Is Poor Weather Taking A Toll On No-Tilled Corn?

Poor planting and crop growing weather may have as much to do with a decline in no-till corn acres as anything else.

Ask Terry Schneider about the problems holding back the growth of no-till corn and he’ll tell you it’s been a lack of favorable weather conditions during most of the 90s.

The veteran no-tiller from Shirley, Ill., says favorable weather conditions would do more than practically anything else to expand no-till corn acres.

Dan Towery, an agronomist with the Conservation Technology Information Center in West Lafayette, Ind., agrees. “Weather problems have definitely caused some farmers to fall back on traditional tillage systems,” he says.

Concerned about the future growth of no-tilled corn, a group of farmers, university educators, crop consultants and state and federal conservation agency folks met last summer in Lebanon, Ind., to review trends and share strategies about expanding no-till corn acreage.

Dave Swaim maintains cold wet weather patterns have discouraged no-till corn production. The crop consultant from Crawfordsville, Ind., says there’s also peer pressure from landlords since many no-tilled fields look ragged early in the growing season. Landowners are also concerned that wet areas are not necessarily ideal for no-till.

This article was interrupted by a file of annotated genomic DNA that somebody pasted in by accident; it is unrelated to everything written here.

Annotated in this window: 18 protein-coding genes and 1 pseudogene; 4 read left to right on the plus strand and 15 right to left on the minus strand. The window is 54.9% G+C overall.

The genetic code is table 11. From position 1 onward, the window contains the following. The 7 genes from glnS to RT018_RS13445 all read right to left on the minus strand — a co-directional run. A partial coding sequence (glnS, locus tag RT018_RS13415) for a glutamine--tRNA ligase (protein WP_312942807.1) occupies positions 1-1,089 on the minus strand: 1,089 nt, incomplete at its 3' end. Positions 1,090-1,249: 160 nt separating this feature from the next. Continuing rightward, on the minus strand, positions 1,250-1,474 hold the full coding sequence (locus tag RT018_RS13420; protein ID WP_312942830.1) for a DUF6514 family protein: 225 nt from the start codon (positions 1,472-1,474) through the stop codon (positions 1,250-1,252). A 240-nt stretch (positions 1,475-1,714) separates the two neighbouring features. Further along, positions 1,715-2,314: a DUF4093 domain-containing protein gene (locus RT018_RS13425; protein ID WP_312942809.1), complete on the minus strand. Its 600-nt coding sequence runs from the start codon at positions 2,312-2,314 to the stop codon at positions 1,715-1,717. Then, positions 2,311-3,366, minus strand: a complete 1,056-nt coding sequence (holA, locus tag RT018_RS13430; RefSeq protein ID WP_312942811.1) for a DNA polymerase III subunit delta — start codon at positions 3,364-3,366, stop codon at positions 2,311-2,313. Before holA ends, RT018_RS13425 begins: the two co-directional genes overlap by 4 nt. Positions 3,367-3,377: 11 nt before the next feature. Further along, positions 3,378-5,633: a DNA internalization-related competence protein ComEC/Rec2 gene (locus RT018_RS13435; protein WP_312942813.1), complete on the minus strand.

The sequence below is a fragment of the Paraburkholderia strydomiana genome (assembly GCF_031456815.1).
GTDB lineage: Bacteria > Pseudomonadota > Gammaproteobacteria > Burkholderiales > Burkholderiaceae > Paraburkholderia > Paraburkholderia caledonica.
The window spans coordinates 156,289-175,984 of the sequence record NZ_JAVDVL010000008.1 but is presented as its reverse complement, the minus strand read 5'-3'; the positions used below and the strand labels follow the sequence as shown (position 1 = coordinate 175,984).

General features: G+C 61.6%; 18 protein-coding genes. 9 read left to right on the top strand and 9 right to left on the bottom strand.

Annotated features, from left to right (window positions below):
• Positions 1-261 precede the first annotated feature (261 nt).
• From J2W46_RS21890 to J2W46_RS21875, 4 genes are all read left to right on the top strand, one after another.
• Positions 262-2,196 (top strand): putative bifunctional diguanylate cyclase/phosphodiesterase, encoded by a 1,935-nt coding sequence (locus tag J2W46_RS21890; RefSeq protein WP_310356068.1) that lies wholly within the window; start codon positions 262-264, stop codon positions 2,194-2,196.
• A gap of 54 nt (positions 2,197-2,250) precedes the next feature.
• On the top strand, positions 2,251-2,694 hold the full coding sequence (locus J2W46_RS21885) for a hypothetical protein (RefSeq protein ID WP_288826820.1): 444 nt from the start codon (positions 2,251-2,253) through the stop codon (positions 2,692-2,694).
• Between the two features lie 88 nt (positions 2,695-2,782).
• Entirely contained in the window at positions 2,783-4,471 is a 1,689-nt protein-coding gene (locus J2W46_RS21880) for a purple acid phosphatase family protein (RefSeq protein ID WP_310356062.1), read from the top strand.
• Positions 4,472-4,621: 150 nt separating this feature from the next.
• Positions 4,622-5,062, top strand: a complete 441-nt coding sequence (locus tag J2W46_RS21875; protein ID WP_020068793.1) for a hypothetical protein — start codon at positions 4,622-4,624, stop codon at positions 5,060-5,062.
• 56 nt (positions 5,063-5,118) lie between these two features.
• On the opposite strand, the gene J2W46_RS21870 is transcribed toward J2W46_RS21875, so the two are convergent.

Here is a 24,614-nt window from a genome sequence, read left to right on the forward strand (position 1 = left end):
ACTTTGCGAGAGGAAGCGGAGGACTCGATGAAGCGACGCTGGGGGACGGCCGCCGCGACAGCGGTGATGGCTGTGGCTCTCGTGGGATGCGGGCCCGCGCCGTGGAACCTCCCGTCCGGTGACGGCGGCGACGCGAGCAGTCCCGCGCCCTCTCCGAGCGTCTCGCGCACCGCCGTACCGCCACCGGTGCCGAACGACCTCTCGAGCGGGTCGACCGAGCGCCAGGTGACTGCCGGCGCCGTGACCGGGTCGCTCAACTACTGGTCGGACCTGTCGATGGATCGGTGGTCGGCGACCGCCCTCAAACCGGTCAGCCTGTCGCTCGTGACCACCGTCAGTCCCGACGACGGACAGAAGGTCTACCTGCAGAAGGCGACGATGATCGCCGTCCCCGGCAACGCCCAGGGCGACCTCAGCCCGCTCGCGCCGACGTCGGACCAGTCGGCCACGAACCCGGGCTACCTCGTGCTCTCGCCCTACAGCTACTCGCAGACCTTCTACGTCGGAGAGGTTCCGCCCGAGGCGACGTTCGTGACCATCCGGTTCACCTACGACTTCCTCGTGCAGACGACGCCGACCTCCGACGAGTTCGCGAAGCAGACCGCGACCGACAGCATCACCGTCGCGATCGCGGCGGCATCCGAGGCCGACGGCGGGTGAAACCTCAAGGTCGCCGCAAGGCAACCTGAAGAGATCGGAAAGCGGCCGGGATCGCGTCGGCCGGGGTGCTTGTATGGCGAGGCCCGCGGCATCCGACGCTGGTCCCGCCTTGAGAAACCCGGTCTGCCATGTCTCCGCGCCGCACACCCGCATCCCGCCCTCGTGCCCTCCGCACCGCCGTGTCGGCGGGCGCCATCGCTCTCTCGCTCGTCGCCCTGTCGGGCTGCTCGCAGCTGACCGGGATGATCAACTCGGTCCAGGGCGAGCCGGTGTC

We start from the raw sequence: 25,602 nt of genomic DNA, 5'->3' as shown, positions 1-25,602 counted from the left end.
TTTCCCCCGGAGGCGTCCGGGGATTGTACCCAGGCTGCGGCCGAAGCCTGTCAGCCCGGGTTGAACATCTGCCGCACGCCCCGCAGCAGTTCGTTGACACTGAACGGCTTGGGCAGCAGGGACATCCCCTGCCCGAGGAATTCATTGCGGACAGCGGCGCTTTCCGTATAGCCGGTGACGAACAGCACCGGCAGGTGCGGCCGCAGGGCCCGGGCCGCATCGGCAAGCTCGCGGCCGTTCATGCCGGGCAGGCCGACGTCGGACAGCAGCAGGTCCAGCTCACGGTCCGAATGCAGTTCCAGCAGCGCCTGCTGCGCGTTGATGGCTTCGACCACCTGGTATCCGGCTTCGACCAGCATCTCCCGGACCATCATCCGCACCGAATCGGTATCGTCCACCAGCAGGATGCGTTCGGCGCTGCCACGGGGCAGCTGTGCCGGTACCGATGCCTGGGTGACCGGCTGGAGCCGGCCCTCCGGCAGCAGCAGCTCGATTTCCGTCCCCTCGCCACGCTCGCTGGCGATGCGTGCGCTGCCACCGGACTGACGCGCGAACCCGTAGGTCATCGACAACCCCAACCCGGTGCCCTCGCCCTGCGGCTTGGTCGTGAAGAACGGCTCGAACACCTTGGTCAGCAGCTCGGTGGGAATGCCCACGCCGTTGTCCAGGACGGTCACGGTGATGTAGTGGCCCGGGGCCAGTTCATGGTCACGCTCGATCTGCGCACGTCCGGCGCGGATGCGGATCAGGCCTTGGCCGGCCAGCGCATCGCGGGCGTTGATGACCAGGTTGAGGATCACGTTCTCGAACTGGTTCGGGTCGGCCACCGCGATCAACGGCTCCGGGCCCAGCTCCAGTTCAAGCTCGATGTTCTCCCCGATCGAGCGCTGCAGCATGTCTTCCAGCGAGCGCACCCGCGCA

Hard To Wait

Bob Nielsen, a Purdue university corn specialist, says it’s difficult to get farmers to wait until soil conditions are ideal to no-till. “Planting, custom application of chemicals and the use of grain carts at harvest all contribute to soil compaction,” he explains. “The challenge is to deal with humid conditions when no-tilling heavier textured soils.

“No-till works best where there are soil erosion benefits, moisture conservation benefits and an adaptable climate.”

Purdue University agronomist Tony…

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Lessiter frank

Frank Lessiter

Frank Lessiter has served as editor of No-Till Farmer since the publication was launched in November of 1972. Raised on a six-generation Michigan Centennial Farm, he has spent his entire career in agricultural journalism. Lessiter is a dairy science graduate from Michigan State University.

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